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Fashionably misdiagnosed for 35 years

PainSci » bibliography » Taylor et al 2017
Tags: sciatica, pain, structuralism, politics, radiculopathy, leg, back pain, pain problems, spine, buttocks, hip, herniation, limbs, neuropathy, biomechanical vulnerability

Four pages on PainSci cite Taylor 2017: 1. The Complete Guide to Trigger Points & Myofascial Pain2. 38 Surprising Causes of Pain3. Reluctantly Reconsidering RESTORE4. Misdiagnosed for 35 years

PainSci notes on Taylor 2017:

This paper tells the story of a patient who had “sciatica” for thirty-five years and was misdiagnosed many times until finally getting not only a definitive diagnosis but a cure. He had a narrowed artery (arterial stenosis causing “claudication,” the pain of impaired circulation). That’s it! Not even a difficult diagnosis in the end, really. There were some pretty glaring clues there that got ignored by a lot of people who should have known better.

Not only was he misdiagnosed many times over more than three decades, he was misdiagnosed fashionably: that is, each misdiagnosis neatly fit a paradigm in physical therapy, better than it fit his symptoms. This carried on right up to and including the present day fascination with psychosocial factors and sensitization (which served him no better than any of the other paradigms had).

Interestingly, the patient’s belief that something ‘was actually wrong’ had remained with him throughout the journey. This, of course, had been explained away to him (more recently) by current research and evidence-based thinking on central sensitization and pain.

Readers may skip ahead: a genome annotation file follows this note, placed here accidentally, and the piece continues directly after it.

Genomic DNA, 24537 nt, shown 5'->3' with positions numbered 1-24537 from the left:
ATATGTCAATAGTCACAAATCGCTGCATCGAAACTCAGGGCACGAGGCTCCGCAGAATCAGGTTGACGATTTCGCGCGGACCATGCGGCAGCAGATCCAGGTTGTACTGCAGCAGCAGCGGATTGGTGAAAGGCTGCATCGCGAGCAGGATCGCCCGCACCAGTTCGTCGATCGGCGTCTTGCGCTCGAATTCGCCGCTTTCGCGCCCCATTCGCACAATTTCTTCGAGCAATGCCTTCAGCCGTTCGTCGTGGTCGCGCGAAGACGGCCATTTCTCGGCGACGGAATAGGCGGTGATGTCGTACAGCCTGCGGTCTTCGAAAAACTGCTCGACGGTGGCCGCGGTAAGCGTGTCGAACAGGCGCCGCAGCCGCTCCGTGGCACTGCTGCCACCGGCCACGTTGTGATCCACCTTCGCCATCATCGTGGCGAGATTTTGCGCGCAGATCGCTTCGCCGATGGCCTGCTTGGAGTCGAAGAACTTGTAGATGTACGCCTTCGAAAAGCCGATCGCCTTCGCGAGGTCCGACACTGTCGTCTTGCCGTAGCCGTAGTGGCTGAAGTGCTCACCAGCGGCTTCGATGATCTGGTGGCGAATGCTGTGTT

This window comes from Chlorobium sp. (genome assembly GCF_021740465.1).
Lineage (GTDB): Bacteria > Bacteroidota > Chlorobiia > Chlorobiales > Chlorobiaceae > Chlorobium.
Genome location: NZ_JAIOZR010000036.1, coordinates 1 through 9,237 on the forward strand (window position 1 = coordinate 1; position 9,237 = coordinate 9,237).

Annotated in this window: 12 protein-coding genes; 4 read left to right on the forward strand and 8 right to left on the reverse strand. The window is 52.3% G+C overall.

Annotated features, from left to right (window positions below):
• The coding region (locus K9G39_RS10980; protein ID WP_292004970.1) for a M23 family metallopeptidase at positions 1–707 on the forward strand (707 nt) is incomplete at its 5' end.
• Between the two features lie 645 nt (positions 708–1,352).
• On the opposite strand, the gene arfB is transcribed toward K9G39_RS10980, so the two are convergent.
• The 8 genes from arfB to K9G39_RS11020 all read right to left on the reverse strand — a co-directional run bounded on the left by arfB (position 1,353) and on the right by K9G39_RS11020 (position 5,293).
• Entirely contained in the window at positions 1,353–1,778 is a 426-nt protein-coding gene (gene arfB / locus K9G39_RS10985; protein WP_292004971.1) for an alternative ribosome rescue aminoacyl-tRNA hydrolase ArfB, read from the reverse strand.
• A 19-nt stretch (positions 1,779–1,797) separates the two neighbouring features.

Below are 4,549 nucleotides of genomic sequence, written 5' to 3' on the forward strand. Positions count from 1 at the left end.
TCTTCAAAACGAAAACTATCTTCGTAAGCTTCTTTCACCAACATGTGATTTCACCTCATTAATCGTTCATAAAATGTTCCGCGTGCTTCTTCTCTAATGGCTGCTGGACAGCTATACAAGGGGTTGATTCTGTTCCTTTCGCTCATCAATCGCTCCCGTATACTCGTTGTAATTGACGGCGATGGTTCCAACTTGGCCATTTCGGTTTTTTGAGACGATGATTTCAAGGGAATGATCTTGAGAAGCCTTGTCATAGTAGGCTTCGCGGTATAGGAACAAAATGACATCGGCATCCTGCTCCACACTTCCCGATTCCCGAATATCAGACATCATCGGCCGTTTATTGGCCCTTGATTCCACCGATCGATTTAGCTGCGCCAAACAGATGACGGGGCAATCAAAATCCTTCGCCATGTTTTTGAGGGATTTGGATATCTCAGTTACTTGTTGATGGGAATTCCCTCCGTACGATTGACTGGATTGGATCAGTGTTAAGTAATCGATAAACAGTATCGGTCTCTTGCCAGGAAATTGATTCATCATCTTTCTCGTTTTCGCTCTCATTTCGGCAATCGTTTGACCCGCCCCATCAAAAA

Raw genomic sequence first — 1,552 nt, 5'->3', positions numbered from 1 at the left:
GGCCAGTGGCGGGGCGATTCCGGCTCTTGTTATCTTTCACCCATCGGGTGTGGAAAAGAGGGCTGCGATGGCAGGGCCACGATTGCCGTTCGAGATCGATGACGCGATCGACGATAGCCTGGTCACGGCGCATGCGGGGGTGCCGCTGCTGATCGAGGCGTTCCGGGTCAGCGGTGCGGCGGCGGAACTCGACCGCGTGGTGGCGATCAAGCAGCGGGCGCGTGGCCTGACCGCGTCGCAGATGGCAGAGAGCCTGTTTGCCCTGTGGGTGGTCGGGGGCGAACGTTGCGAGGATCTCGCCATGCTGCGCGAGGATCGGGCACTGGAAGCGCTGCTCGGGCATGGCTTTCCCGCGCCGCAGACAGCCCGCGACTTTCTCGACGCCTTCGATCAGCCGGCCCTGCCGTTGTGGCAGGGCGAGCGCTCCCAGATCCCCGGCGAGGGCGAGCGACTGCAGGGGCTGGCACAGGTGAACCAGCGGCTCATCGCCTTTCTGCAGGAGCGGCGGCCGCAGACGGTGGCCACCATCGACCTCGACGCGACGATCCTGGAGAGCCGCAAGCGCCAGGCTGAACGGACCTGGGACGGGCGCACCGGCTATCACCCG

Just fascinating. The authors thoughtfully explore the implications of this rather shameful episode (definitely aimed at pros, some jargon, but readable enough for anyone — and behind a paywall, unfortunately). The bottom line? Good diagnostic skills are never out of fashion. Or shouldn’t be, anyway!

There are criticisms of this paper from a couple of my favourite experts and writers, pointing out in a letter to the journal that one of the “fashionable” paradigms impugned here, the biopsyschosocial model, “includes the considerations [the “bio” part] that eventually cured the patient’s pain.” I like the criticism and I like the authors’ response — I see only healthy debate here

Accuracy disclaimer: It’s always possible that a case study like this has been misrepresented to make a point. Maybe it didn’t really go down this way. But based on my own professional, I think things like this definitely do happen (and based on my personal experience, I know they do). I am referring both to fashionable misdiagnosis in general, and to problematic overemphasis on psychosocial factors and sensitization in particular. The omission of the “bio” from the “biopsychosocial” model should not happen in theory, but it certainly does in practice.

original abstract Abstracts here may not perfectly match originals, for a variety of technical and practical reasons. Some abstacts are truncated for my purposes here, if they are particularly long-winded and unhelpful. I occasionally add clarifying notes. And I make some minor corrections.

The current move in physical therapy toward the biopsychosocial management of chronic pain has led some interpreters to call for a less hands-on approach, as awareness of central sensitization leads to specific management trends and a move away from pathoanatomical considerations. The authors of this Viewpoint suggest that no approach, no matter how vocal and evangelistic its followers, would likely be any more certain than what preceded it. This Viewpoint poses the question, why, when we (as a profession) appear (according to the new physical therapy gurus) to have been so wrong before, do we appear to believe that we are right this time?

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